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Stormwater infiltration is the process by which rainfall and stormwater runoff flows into and through the subsurface soil. Stormwater infiltration occurs when rainfall lands on pervious surfaces, when runoff flows across pervious surfaces, and when runoff is collected and directed to a stormwater infiltration Best Management Practice (BMP).

Current stormwater management policies encourage, when appropriate, maximizing the infiltration of stormwater to reduce the volume of runoff discharging to surface waters. In addition to reducing runoff volume, stormwater infiltration helps reduce stormwater pollutant loading to surface waters. Many factors influence the rate and volume of stormwater infiltration including soil characteristics, storage capacity, and vegetation. These and other factors are discussed in further detail in subsequent sections. Once stormwater infiltrates into the soil, it has the potential to enter the groundwater and become part of the subsurface flow. For the purposes of this section, infiltration BMPs are considered those without underdrains.

Basic concepts of stormwater infiltration

schematic showing effects of urbanization on hydrology
Relationship between impervious cover and surface runoff. (Source:Stream Corridor Restoration: Principles, Processes, and Practices (1998). By the Federal Interagency Stream Restoration Working Group (FISRWG)(15 Federal agencies of the U.S.))

Stormwater runoff is considered to be any water that runs off pervious and impervious surfaces after a rainfall or snowmelt event, with a greater percentage running off from impervious surfaces. In urban areas, runoff can constitute approximately 30 to 55 percent of the water budget. In comparison, runoff may constitute as little as 10 percent in forested or rural areas (FISRWG, 1998).

Role of Stormwater Infiltration in the Natural Water Cycle

The increase in impervious surfaces can disrupt the natural water cycle and alter the surrounding environment via the decrease of groundwater recharge and the increase of water directly flowing to surface waters. As a likely consequence, this can lead to a reduction in the baseflow to streams, a decrease in the elevation of the groundwater table, and transport of sediment and pollutant loads into surface waters. A more detailed explanation of stormwater runoff and its effects on the environment can be found here.

Stormwater infiltration in urban areas can be enhanced by the disconnection of impervious surfaces and by the improvement of pervious surfaces such as turf. Impervious surface disconnection is the direction or redirection of stormwater runoff from impervious surfaces (e.g., sidewalks, parking lots, rooftops, etc.) onto pervious surfaces such as a roof drain discharging onto a lawn. Redirection of impervious surface runoff to pervious areas promotes infiltration and reduces overall site runoff. The reduction in site runoff from impervious surface disconnection can vary considerably depending on many factors including the size of the contributing drainage area, size and infiltration capacity of the soils, vegetation in the area receiving the additional stormwater, slope and site grading and other site conditions. Stormwater infiltration can also be enhanced by improvement of pervious surfaces, such as amending soil with compost to increase the water holding capacity of the soil.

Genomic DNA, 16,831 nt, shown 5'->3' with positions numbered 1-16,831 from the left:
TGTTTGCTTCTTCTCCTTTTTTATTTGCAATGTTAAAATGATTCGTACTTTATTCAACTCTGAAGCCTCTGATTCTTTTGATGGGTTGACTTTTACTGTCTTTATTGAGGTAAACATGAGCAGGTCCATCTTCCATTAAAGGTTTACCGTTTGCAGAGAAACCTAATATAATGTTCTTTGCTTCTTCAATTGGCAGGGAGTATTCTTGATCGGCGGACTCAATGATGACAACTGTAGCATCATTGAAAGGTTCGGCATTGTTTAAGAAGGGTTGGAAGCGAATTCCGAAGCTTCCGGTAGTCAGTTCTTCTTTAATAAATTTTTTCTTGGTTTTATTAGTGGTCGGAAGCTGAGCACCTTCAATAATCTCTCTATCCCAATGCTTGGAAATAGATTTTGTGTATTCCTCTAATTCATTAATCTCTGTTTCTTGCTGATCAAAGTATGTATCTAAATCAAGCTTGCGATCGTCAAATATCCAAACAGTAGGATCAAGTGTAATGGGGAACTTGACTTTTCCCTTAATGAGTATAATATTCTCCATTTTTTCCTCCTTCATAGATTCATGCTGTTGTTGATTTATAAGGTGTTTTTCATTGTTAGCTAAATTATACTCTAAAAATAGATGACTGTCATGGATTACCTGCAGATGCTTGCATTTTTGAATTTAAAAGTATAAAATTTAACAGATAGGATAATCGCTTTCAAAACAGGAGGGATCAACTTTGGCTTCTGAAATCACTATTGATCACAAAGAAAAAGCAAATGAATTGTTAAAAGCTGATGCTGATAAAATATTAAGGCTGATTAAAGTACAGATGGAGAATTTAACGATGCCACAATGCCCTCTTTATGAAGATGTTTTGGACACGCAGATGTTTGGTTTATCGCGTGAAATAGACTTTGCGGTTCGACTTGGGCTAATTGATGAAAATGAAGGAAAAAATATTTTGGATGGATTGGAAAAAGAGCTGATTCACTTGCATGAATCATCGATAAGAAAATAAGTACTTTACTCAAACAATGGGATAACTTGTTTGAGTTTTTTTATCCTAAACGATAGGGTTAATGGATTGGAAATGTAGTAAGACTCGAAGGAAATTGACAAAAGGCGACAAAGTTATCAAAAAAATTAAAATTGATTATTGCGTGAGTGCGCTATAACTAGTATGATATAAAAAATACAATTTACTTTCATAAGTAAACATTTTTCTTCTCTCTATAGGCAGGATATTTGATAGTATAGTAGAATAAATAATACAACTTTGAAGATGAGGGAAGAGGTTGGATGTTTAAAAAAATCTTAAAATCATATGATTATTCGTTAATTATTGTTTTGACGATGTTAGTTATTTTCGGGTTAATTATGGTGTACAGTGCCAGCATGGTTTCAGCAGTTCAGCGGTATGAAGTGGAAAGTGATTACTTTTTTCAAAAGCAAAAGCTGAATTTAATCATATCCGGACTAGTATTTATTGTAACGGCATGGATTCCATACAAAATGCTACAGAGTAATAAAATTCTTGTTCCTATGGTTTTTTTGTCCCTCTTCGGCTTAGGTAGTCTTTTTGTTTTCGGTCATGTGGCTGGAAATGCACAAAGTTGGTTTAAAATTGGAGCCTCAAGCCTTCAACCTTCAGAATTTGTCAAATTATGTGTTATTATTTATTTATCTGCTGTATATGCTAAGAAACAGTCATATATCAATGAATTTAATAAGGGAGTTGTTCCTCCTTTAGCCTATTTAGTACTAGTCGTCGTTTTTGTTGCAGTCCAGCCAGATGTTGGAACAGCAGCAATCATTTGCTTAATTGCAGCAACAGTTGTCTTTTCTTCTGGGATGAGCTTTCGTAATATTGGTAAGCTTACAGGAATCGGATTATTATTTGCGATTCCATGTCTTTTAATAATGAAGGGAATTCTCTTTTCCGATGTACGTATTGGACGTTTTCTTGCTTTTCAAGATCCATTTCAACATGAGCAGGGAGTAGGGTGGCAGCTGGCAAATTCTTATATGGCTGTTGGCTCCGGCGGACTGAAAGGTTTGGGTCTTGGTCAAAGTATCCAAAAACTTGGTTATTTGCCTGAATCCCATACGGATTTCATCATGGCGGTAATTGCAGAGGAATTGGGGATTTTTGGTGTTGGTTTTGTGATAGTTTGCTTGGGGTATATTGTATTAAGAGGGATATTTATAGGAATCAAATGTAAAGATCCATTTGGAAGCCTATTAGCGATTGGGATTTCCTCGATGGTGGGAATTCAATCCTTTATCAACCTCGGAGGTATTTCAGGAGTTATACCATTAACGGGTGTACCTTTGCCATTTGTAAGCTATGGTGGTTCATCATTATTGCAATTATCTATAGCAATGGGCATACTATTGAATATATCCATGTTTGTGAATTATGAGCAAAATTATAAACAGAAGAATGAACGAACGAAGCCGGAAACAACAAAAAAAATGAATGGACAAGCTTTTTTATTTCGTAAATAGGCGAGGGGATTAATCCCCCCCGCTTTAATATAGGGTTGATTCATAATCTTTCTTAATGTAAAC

In new developments, stormwater infiltration is often intended to mimic the natural hydraulic cycle. Stormwater infiltration in re-development aims to mitigate changes in the urban water cycle brought about by increases in impervious surfaces caused by the urbanization. Infiltration can achieve the following objectives:

  • Decrease peak runoff flow rates
  • Decrease the volume of stormwater runoff
  • Reduce stormwater pollutant loading to surface waters
  • Promote retention and breakdown of contaminants in the soil/act as a pollutant barrier between the land surface and groundwater
  • Increase groundwater recharge
  • Preserve base flow in streams
  • Reduce thermal impacts of stormwater runoff

Typically, stormwater from disconnected impervious surfaces is routed to a stormwater BMP. Infiltration BMPs achieve the above objectives by capturing, retaining, and infiltrating stormwater. Infiltration BMPs consist of:

  • Infiltration basins
  • Infiltration trenches
  • Bioretention-bioinfiltration (most often a rain garden)
  • Permeable pavements
  • Tree trenches/tree boxes (sometimes considered a form of bioretention)

Small and medium sized infiltration BMPs are often located at the beginning of a stormwater treatment train, while larger systems are often placed at the end of the train. These BMPs can also be installed as off-line treatment systems. Infiltration BMPs are most suitable in sites with permeable soils and sufficient separation from the seasonally high groundwater table, bedrock, and polluted sites.

Please note that while infiltration practices can remove some types of physical and chemical pollutants, careful consideration should be given to implementing stormwater infiltration practices in potential stormwater hotspots (PSH) or at sites with known pollution issues such as brownfields.

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